If You Want a Safe School, Opt for a Charter

Read this piece at Manhattan Institute


If You Want a Safe School, Opt for a Charter by Max Eden

In the wake of the tragic school stabbings that killed one student and critically injured another, parents across the city are asking: Are my kids safe at school — and if not, how can I keep them safe?

To answer that, I analyzed student and teacher answers to safety-related questions on the NYC School Survey. And in a forthcoming Manhattan Institute report, I show how the data provide a clear answer: If you want your kids to be safer, try to get them into a charter school.

The report compares charter schools to their three closest district school neighbors serving similar grades. For middle and high schools, each school’s safety score was the average of six seminal safety questions: whether they feel safe in their classrooms and hallways, and whether they see fights, bullying, drugs and gangs as a problem.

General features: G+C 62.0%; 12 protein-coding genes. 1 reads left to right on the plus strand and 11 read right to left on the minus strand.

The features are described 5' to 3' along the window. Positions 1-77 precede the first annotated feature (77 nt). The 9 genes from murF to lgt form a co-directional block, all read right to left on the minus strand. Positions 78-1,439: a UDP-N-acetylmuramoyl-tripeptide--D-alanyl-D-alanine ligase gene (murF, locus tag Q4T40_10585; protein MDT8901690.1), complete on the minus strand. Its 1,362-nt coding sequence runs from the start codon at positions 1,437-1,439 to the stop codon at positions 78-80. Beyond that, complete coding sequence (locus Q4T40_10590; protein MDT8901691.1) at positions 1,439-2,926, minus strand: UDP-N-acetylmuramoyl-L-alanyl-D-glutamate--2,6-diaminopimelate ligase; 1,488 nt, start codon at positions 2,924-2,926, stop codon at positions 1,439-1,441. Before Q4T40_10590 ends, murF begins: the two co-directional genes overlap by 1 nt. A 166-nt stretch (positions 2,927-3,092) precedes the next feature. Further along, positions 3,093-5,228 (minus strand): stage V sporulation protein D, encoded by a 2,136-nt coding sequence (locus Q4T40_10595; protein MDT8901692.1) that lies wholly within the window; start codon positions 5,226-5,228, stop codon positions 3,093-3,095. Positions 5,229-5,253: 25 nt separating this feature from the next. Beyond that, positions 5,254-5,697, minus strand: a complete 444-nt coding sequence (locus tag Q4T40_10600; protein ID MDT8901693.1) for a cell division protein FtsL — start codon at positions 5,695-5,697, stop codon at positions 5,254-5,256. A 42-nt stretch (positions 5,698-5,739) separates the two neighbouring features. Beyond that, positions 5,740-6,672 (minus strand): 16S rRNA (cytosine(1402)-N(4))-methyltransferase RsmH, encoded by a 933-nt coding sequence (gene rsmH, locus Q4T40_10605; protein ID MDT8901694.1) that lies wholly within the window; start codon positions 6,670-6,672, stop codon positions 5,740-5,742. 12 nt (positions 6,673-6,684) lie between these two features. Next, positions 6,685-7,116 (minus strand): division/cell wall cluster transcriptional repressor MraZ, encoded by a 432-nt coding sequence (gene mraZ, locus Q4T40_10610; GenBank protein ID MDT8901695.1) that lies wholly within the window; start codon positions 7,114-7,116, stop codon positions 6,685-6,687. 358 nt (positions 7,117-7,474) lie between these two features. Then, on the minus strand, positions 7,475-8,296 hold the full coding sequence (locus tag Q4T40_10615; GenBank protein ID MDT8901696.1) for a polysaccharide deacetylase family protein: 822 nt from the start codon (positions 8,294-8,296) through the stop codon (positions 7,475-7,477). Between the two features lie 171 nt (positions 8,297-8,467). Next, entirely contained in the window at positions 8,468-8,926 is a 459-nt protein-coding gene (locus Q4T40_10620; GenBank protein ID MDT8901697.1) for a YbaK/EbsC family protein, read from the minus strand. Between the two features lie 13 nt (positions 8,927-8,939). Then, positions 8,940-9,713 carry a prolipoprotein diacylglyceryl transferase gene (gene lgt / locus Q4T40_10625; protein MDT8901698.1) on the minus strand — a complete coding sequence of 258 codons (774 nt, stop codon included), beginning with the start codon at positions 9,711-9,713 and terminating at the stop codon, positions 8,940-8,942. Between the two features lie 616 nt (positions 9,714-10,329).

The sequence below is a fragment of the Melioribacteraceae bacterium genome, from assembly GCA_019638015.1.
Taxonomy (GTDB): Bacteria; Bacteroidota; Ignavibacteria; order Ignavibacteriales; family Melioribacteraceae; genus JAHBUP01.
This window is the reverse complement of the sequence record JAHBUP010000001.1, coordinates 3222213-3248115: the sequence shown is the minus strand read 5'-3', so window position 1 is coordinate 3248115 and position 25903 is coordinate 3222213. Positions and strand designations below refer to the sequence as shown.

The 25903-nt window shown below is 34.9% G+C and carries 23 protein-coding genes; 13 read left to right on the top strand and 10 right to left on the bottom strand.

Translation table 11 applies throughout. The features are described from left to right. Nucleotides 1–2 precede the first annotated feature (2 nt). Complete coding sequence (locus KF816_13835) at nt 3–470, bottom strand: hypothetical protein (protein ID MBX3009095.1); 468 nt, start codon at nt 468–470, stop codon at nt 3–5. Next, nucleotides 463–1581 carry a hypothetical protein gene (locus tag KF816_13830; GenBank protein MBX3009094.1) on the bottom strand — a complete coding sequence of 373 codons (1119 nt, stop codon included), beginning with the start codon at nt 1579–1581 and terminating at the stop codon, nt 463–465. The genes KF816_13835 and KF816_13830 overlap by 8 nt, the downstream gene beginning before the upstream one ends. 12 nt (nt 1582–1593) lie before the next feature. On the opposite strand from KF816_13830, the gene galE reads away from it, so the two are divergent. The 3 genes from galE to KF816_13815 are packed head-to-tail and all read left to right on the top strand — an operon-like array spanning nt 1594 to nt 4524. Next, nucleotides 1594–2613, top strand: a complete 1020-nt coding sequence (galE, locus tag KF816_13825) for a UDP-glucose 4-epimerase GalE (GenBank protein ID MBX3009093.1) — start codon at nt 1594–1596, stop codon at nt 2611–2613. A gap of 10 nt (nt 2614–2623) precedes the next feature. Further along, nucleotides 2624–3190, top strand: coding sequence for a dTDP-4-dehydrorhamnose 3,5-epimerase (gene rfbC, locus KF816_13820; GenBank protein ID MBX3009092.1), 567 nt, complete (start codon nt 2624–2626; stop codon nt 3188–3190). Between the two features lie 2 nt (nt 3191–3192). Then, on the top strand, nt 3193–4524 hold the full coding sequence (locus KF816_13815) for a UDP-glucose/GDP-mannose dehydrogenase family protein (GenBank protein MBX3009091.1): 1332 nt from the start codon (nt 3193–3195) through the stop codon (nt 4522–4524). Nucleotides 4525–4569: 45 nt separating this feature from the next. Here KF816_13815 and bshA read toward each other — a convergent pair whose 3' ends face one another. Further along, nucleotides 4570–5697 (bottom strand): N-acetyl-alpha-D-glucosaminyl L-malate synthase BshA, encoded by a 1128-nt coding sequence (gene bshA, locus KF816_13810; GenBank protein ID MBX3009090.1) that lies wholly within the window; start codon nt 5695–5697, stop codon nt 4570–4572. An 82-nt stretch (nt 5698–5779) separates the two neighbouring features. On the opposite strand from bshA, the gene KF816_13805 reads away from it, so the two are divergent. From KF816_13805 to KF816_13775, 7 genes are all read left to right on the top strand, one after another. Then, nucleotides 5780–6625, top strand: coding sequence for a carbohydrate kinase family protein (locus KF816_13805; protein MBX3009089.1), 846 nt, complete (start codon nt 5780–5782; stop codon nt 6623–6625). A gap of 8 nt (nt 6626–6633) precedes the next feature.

For elementary schools, which don’t ask students questions, I rely on teacher perception of order and discipline.

When a charter school’s student safety index falls within 5 percentage points of the district schools, or teacher response falls within 10 points, the school is deemed similarly safe; above those cutoffs, a charter is considered safer, and below it’s considered less safe.


Read the entire piece here at New York Post, originally appearing on October 15, 2017.


Max Eden is a senior fellow at the Manhattan Institute. Follow him on Twitter here.